It was certainly a far cry from some of the offers I’d heard at other seminars where I had paid much more to attend, only to be pitched $5,000 upsells, $10,000 one day retreats or $100,000 mastermind memberships.

No, today was totally refreshing. It cost me $20 for two tickets, $5 for parking and $99 to sponsor my nephew in a program that I hope he can benefit from.

Plus I got to hear a lot of good stuff. Stuff that I can still put to good use.

And I got to see the look of determination and possibility on the face of a young man. That in itself was priceless.

It’s so hard to stay focused on the big dream when everyone around you is playing it safe. But, as I’ve written about previously, how much would we all have lost if everyone had always played it safe? It’s the dreamers and doers who have made the most profound impacts on our lives and on the world as a whole.

What Eric does with his experience today is entirely up to him. Me, I came home and tweaked a plan of my own I’ve been thinking about for a long time, and made it more defined.  Because what I do with my experience today is entirely up to me as well.

If ingesting positive messaging is indeed drinking the Kool-Aid, well, it’s delicious and refreshing–and it certainly helps to offset the bitter, terrible sadness that we see in the news day in and day out. That said, you can make mine a double.

The world needs all the Kool-Aid it can get.


Your Own Personal Prison Break


“Care about what other people think–and you will always be their prisoner.”

~Lao Tzu, philosopher and writer

I collect quotes that strike a chord with me, and file them away for future reference. Sometimes, when I need inspiration for a blog post, I dip into this quote file and randomly select one to write about.

At first, when I opened the saved email with Lao Tzu’s admonition above, I was tempted to just close it and make another random selection. I didn’t feel ready–or particularly qualified– to write about this quote.

Maybe that’s because, at any given moment, and far too often, I am still someone’s prisoner. Which I guess makes me about as qualified to write about Lao’s quote as the next guy.

One thing I do know for certain is that those of us who care what other people think–and, like it or not, that’s the majority of us–were not born with this trait. Or should I say liability. It’s probably why I’ve always enjoyed being in the company of toddlers. They see potential in everything and everyone. A stick turns into a magic wand or a toy gun. Other children in the park whom they have never met before are potential friends. Adults become horsies they can straddle, or amusement park rides that propel them high into the air.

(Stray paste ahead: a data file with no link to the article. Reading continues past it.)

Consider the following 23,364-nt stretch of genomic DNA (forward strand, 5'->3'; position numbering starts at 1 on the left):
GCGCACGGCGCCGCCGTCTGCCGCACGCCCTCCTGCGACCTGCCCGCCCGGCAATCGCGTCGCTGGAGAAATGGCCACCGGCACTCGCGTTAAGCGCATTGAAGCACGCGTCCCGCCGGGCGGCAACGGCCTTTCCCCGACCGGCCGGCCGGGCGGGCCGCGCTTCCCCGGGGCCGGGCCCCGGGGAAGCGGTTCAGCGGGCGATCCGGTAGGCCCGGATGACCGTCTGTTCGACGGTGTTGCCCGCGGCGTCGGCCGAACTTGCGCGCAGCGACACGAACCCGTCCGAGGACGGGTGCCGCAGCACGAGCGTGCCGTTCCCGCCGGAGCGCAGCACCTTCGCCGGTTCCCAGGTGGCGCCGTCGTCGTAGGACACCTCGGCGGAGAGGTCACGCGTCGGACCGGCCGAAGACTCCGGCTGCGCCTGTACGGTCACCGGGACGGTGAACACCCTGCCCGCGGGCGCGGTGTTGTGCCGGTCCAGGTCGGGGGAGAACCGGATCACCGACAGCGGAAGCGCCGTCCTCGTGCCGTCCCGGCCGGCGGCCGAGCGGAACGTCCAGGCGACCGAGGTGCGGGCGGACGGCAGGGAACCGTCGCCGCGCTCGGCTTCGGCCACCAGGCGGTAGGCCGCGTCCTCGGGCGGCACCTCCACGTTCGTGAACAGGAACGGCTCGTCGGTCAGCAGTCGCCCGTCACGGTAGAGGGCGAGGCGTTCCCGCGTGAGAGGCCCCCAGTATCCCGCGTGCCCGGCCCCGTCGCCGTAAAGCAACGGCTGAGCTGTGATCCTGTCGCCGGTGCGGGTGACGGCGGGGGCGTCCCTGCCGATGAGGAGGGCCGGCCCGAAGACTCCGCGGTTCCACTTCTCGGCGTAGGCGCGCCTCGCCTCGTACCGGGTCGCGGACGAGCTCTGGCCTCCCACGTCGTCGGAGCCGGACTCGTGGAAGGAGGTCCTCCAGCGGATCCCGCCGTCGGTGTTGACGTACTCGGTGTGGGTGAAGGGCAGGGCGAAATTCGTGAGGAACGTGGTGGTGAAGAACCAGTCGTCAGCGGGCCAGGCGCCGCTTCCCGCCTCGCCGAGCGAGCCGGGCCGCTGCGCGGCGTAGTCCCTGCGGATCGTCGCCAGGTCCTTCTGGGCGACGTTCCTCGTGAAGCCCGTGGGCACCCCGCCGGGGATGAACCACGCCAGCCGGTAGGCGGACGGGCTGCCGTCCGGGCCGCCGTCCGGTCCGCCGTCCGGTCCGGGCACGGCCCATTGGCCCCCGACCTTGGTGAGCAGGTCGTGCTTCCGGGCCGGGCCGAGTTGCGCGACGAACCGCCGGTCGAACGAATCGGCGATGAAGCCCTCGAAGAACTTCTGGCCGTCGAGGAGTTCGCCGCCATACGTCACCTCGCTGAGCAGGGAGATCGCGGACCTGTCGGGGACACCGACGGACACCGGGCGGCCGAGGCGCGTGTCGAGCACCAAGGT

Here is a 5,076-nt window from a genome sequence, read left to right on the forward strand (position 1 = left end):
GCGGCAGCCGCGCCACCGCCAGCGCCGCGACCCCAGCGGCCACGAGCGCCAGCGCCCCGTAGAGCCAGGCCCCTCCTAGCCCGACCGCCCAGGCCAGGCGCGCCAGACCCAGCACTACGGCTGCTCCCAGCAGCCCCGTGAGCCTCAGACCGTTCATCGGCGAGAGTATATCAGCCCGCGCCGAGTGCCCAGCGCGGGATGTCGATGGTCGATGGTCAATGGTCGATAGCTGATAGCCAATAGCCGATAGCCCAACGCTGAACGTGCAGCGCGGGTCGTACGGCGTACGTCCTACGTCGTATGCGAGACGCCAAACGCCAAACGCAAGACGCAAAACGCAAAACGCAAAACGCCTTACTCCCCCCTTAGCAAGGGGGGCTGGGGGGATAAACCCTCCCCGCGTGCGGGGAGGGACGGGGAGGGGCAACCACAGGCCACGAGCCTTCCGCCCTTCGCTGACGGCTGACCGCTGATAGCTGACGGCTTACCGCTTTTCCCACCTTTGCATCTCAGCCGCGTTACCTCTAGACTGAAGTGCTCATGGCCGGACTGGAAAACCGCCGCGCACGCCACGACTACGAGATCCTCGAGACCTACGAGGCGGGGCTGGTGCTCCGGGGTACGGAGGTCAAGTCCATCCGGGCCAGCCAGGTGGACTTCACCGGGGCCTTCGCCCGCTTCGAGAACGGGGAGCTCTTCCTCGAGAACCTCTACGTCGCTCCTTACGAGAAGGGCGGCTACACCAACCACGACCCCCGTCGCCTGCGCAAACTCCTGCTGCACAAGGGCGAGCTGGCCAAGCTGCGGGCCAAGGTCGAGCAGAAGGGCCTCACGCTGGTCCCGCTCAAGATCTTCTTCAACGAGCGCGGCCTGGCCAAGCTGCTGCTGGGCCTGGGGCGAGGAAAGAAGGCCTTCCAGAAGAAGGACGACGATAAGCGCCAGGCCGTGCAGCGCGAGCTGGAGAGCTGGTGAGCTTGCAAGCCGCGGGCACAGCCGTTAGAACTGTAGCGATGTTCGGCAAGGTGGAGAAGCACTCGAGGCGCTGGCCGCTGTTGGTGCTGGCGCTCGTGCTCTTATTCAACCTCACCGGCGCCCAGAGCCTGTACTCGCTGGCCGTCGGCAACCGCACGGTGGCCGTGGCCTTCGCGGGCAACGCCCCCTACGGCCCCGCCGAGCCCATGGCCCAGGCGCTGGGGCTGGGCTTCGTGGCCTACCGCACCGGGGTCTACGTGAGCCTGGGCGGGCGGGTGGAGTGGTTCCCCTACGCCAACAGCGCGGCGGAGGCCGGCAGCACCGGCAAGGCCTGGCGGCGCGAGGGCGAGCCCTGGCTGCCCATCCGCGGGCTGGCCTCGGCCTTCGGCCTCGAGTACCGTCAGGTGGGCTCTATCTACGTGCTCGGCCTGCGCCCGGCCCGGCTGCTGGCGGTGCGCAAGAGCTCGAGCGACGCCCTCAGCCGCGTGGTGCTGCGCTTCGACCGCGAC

Toddlers don’t worry that they might appear foolish. They don’t give a whole lot of thought to what other people think at all.

That is, until they cross some unforeseen boundary and behave in a way that garners disapproval from an important adult in their lives. At first, they might instinctively believe their behavior was justified–but no, the adult is clearly unhappy with them, and is expecting some sort of apology or acknowledgement that what they did was unacceptable. This is where it starts for most of us, this caring what other people think. And then the lesson gets solidified once we go to school, where what other people think can impact our report cards.

U’s were unsatisfactory. U’s terrified me.

Now don’t get me wrong; I firmly believe that children need parameters set for them, as differentiating between right and wrong does not always come naturally. Take the situation that occurred at a recent family get together, where my four year-old great nephew bit my three year-old great nephew on the arm. Clearly such behavior needs to be addressed, and it was. We wouldn’t want the little bugger growing up thinking that biting arms (or other body parts, for that matter!) was OK, would we?

But what many of us fail to do as we age is to learn how to distinguish between the disapproval we might receive for doing something harmful or illegal, from the disapproval we might receive from others who simply don’t agree with something we’ve said, done or want to do. And the more important those others are to us, the more we crave their approval or worry about what they think of us. Worse yet, we extend that need for approval to include people who don’t really matter that much, and sometimes even to people we don’t particularly like.

And the fact is, unless we are doing something illegal, immoral or that would cause harm to ourselves or others, we really shouldn’t worry about what others think of us at all. Or at least try not to. Chances are they aren’t thinking of us anyway. And if they are, well, there’s no way we can control other people’s thoughts–especially since we have such a freakin’ hard time controlling our own.

Once again, I am writing about a concept that I continue to personally struggle with, but that I really feel is true. I think of all the amazing inventions, all the wonderful books, music and movies, all of the great companies and all of the tremendous acts of charity and kindness that would have never happened if the people who created or performed them worried too much about what other people thought.

And I think of all the things I didn’t do over the years because I did.

I think that’s why, when someone shares their idea or a dream with me, I’m all over it like  paparazzi on a celebrity. My thoughts zoom right past “That’ll never work,” and I go into “What can we do to make that happen?” mode. I envision entire marketing plans for businesses, projects and programs that are just a twinkle in their daddy’s or mommy’s eye, then rein myself in to suggest first steps.

Ask me what I’m so passionate about that I could do it day after day for free, and I’d say, “Helping people go for something they really want.” And, under my breath I’d add, “And not care what other people think.”

See, I think a lot of us don’t go for our personal gusto, not because we fear failure–we’ve all failed at something in our lives and survived just fine. It’s that we fear what other people might think of us if our crazy idea failed.

So we keep that crazy dream locked up inside. And the world never gets a chance to benefit from or enjoy it.

That’s a damn shame.